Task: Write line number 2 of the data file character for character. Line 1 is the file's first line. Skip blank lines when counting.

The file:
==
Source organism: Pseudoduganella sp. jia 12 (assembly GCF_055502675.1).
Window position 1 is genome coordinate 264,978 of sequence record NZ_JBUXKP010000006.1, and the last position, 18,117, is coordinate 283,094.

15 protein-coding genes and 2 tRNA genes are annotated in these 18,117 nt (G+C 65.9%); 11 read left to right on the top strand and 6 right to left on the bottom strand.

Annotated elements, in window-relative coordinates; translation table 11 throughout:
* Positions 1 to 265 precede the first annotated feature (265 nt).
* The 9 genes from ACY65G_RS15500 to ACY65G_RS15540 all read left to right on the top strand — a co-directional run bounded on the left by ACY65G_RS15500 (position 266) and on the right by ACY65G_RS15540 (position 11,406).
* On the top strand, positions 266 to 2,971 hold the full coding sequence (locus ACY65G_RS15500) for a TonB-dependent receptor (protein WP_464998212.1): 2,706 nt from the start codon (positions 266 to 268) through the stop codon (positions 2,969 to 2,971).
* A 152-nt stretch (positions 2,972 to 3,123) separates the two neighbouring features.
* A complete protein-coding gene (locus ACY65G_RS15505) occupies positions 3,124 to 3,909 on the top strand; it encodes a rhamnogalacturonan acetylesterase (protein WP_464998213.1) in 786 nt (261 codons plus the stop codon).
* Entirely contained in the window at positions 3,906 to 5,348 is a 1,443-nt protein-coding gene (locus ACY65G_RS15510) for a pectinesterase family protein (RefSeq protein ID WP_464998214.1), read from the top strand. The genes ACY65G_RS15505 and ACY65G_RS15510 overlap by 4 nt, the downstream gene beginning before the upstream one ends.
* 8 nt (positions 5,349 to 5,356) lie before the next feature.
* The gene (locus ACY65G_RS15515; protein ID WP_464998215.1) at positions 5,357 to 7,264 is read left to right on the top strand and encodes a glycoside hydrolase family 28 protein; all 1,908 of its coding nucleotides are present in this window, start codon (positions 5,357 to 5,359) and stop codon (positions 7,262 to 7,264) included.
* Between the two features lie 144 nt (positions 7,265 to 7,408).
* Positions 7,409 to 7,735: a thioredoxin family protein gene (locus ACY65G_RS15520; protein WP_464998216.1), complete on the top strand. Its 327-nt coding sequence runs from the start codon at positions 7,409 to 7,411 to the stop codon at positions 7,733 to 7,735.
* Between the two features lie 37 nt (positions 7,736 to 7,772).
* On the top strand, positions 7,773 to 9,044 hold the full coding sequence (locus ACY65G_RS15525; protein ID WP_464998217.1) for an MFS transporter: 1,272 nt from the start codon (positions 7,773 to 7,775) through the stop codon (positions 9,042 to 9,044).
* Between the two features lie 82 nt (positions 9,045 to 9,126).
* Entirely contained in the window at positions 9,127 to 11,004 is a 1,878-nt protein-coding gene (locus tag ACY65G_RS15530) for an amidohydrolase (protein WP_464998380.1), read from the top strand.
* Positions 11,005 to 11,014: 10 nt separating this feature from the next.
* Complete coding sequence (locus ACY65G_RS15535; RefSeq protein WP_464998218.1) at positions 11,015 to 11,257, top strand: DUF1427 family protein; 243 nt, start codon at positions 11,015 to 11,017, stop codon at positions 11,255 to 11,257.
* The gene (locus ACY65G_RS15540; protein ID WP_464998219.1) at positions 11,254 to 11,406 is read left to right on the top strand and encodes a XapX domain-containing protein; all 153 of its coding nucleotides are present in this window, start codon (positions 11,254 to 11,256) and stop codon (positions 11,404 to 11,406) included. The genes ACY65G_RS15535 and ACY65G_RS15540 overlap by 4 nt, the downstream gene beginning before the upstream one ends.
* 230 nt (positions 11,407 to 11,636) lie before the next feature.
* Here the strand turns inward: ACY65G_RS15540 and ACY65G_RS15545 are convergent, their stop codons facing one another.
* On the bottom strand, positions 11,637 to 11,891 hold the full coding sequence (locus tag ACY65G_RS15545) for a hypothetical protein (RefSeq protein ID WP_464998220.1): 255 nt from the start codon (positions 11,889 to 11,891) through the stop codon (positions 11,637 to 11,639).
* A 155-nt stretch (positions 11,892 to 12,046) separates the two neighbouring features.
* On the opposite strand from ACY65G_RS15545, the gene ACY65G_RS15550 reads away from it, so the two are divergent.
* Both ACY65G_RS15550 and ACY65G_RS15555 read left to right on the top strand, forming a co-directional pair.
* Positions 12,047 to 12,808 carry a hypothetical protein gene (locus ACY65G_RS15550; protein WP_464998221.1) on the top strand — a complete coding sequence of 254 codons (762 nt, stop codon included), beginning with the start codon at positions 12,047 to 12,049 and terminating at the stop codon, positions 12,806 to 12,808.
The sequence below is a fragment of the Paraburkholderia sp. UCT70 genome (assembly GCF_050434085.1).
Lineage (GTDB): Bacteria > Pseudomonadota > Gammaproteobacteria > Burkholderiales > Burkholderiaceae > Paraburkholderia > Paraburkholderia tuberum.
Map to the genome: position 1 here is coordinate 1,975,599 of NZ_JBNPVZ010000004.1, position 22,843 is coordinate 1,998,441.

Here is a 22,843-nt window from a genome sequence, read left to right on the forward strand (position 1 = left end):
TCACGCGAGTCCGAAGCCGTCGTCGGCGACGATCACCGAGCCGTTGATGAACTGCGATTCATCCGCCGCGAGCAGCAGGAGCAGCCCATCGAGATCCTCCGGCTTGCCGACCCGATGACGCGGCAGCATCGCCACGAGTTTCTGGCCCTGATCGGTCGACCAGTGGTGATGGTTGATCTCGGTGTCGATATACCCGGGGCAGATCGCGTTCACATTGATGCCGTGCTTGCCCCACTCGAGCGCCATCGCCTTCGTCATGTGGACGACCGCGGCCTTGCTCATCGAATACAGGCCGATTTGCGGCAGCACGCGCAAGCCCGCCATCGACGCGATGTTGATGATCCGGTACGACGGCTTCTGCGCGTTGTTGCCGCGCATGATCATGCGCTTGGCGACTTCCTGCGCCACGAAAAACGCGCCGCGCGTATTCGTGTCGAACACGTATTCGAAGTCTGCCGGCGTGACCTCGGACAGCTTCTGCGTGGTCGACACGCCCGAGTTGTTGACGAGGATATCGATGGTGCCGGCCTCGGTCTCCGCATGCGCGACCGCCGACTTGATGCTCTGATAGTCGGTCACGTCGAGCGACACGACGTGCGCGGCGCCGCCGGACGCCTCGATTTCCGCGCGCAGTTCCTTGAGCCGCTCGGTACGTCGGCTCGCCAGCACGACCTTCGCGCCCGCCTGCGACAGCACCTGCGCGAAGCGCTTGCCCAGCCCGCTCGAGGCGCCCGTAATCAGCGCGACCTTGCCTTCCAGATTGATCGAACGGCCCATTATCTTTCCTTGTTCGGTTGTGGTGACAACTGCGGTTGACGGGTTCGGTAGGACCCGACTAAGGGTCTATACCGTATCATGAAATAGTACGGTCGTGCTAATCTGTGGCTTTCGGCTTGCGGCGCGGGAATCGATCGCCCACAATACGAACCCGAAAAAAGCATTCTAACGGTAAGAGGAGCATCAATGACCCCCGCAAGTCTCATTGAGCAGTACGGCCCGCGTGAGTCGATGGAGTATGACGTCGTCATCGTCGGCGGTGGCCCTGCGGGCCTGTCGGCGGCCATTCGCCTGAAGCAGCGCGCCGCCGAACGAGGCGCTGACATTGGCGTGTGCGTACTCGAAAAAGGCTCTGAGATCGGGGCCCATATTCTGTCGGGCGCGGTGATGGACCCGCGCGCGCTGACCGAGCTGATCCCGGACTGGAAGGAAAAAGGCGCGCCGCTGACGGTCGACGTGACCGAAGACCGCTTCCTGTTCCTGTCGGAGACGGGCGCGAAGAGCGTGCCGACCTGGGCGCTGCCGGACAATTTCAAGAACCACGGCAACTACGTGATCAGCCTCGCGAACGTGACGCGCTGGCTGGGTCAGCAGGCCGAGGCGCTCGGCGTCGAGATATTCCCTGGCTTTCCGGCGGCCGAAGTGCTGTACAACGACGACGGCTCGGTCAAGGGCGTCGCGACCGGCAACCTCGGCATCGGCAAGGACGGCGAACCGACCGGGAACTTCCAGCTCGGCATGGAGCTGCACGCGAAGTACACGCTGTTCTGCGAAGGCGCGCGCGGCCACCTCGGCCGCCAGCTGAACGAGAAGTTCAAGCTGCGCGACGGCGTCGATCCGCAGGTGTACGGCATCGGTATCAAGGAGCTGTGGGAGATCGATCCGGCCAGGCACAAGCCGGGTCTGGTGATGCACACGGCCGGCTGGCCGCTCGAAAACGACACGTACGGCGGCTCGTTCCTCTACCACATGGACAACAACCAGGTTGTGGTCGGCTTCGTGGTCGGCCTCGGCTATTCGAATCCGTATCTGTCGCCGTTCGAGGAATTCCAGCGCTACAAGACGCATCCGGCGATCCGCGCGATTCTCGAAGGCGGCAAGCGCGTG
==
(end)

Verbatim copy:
Window position 1 is genome coordinate 264,978 of sequence record NZ_JBUXKP010000006.1, and the last position, 18,117, is coordinate 283,094.